What began, then, as detached intellectual analysis became a political controversy. And the sociologists, despite their theoretical structures and research techniques, found themselves arguing in the same terms as everybody else, even if they had an acuter sense of the social limitations on political decision. It is now, perhaps, a bit clearer why many Western sociologists retain an interest in Marxism despite Marx’s mistakes. For Marxism treats society in terms historical in conception and political in application. And it was a political contact with history that they were seeking, a search which led them into the dialogue with the East.



The Amsterdam Congress, then, gave rise to a number of reflections—many of them bearing on the political relevance of social science both in the West and in the Communist countries. Our conversations with our Communist colleagues have now been overshadowed by the dramatic and moving events in Poland and Hungary (and by the time this appears, perhaps elsewhere as well). We thought we were glimpsing a world in motion. Actually, it was a world about to explode. The mixed despair and hope with which our colleagues talked showed us that to them, de-Stalinization was a matter of spiritual life and death. The reactions of an official like Molnar, or of the restive delegates from countries not openly defiant of Stalinism (the Czechs and East Germans), were as instructive—in their own way—as the outspokenness of a man like Professor Hochfeld of Warsaw, who came to Amsterdam in the midst of his parliamentary struggle for socialist democracy.

Our experience at Amsterdam, and the things it foreshadowed, confirmed David Riesman’s criticism of the Orwellian exaggeration of the omnipotence of totalitarian rule. Through the blackest period of Stalinism many East European intellectuals, whether Marxist or not, persisted in thinking. The difference between the satellite intellectuals and the Russians, however, was disheartening. It is sobering to recall the Pole’s remark on the effects of thirty, as opposed to ten, years of Stalinism.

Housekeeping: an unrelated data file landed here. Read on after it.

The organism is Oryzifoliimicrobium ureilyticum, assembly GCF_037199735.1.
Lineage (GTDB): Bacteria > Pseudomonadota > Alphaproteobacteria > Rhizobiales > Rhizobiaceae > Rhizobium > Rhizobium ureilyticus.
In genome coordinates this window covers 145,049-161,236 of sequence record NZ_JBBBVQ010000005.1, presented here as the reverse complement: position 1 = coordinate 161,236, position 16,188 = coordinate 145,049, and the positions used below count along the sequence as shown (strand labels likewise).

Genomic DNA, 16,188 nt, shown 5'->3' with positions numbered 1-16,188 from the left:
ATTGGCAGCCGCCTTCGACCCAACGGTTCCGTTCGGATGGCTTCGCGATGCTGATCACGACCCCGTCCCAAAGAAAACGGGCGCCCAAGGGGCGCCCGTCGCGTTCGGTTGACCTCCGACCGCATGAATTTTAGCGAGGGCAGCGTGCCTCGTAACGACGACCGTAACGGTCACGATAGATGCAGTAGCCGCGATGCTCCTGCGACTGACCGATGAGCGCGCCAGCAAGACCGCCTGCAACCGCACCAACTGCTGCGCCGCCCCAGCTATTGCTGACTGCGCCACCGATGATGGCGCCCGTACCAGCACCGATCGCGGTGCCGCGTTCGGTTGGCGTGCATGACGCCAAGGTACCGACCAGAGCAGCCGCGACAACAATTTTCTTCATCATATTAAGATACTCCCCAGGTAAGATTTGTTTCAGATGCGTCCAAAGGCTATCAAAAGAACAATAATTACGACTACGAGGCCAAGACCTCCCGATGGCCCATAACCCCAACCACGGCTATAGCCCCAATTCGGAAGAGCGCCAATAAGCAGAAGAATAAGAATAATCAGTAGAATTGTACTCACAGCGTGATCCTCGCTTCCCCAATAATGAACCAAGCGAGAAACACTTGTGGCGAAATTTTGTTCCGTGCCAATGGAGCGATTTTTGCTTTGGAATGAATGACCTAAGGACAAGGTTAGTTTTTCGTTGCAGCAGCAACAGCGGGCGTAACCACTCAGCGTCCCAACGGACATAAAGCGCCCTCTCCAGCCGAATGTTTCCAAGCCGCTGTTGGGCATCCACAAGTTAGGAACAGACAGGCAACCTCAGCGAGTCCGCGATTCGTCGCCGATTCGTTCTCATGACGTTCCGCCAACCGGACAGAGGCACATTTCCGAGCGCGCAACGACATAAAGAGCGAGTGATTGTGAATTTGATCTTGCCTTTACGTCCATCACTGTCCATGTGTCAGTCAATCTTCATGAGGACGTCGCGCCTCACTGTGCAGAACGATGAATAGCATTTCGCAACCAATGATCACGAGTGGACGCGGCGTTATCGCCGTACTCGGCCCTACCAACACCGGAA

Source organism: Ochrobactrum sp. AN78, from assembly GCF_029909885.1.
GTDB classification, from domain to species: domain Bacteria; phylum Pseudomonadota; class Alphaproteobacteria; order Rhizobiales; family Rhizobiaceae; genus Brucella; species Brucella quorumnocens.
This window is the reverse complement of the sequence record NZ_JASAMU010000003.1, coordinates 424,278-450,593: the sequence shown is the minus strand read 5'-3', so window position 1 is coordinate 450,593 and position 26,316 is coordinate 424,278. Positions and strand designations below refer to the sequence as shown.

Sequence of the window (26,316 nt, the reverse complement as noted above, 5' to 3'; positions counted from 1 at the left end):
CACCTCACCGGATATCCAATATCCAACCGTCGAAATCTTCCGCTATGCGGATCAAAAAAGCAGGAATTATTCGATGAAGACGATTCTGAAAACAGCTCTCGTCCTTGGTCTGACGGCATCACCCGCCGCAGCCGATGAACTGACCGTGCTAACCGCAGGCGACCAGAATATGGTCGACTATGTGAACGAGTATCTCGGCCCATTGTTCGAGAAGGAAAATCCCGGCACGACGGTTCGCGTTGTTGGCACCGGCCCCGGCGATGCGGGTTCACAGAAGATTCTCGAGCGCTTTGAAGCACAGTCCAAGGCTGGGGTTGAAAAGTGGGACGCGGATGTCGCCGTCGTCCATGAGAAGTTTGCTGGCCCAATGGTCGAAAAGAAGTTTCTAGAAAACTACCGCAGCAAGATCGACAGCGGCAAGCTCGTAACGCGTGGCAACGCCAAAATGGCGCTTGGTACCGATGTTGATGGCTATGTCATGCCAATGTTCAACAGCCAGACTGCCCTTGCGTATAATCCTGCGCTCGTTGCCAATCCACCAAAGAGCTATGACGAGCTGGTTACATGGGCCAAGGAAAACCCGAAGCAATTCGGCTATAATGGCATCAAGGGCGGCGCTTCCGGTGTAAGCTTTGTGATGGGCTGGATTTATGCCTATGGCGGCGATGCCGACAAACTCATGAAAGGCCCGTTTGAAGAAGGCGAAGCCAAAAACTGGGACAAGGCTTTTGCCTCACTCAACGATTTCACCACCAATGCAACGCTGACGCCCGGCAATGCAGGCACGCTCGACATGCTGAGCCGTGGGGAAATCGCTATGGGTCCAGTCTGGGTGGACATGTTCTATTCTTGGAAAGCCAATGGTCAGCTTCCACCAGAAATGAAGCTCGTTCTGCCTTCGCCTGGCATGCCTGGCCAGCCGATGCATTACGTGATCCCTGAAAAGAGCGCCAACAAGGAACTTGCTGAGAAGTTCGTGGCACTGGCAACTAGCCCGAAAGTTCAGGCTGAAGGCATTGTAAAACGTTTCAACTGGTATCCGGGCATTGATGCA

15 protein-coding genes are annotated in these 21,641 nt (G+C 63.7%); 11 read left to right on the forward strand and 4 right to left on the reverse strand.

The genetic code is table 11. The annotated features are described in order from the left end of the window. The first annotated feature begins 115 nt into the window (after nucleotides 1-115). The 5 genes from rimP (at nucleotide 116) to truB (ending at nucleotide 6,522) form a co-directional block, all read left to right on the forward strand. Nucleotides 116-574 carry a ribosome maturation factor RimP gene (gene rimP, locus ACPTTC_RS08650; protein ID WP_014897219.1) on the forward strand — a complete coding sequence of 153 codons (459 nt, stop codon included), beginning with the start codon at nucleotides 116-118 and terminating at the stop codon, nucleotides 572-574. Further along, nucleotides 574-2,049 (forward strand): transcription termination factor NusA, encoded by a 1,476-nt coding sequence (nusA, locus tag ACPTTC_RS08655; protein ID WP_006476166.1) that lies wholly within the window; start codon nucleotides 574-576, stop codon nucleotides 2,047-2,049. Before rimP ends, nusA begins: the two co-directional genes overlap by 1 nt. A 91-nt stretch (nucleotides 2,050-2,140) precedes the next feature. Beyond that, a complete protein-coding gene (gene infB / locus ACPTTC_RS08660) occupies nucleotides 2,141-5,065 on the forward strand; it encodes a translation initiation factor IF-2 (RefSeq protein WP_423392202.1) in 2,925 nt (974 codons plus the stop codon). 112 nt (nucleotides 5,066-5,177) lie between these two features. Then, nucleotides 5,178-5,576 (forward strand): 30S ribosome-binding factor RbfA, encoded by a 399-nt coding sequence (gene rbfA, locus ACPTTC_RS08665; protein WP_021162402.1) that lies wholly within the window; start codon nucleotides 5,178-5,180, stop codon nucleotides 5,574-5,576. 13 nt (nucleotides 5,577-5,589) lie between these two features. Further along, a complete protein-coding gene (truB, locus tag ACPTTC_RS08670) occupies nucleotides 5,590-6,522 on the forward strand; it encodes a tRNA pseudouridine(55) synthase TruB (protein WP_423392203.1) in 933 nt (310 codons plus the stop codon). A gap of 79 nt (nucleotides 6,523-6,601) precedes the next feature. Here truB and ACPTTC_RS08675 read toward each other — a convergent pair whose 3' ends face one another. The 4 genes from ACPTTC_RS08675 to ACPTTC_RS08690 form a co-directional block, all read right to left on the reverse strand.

The immediate evidence available to us at Amsterdam, of course, concerned the fate of social inquiry in the intermediate phase of de-Stalinization. Looking back, we can now see how the forces mobilized about this issue reflected underlying political conflicts. Social inquiry as such was rejected by Stalinism: had not Marx, Engels, Lenin, and Stalin discovered, once and for all, the laws governing social events? As Stalinist controls loosened, the Communist policy-makers were either confused or at odds on allowing the resumption of social inquiry. Some may have thought that non-Marxist or critical Marxist sociologists could be allowed their say, in the expectation that they would gradually die out. But those we met at Amsterdam were busy reproducing themselves, intellectually, by writing and teaching. Then again, social inquiry may prove an indispensable instrument of government. Public opinion surveys and studies of industrial relations, never undertaken by the Stalinists, may be precisely what a Gomulka needs.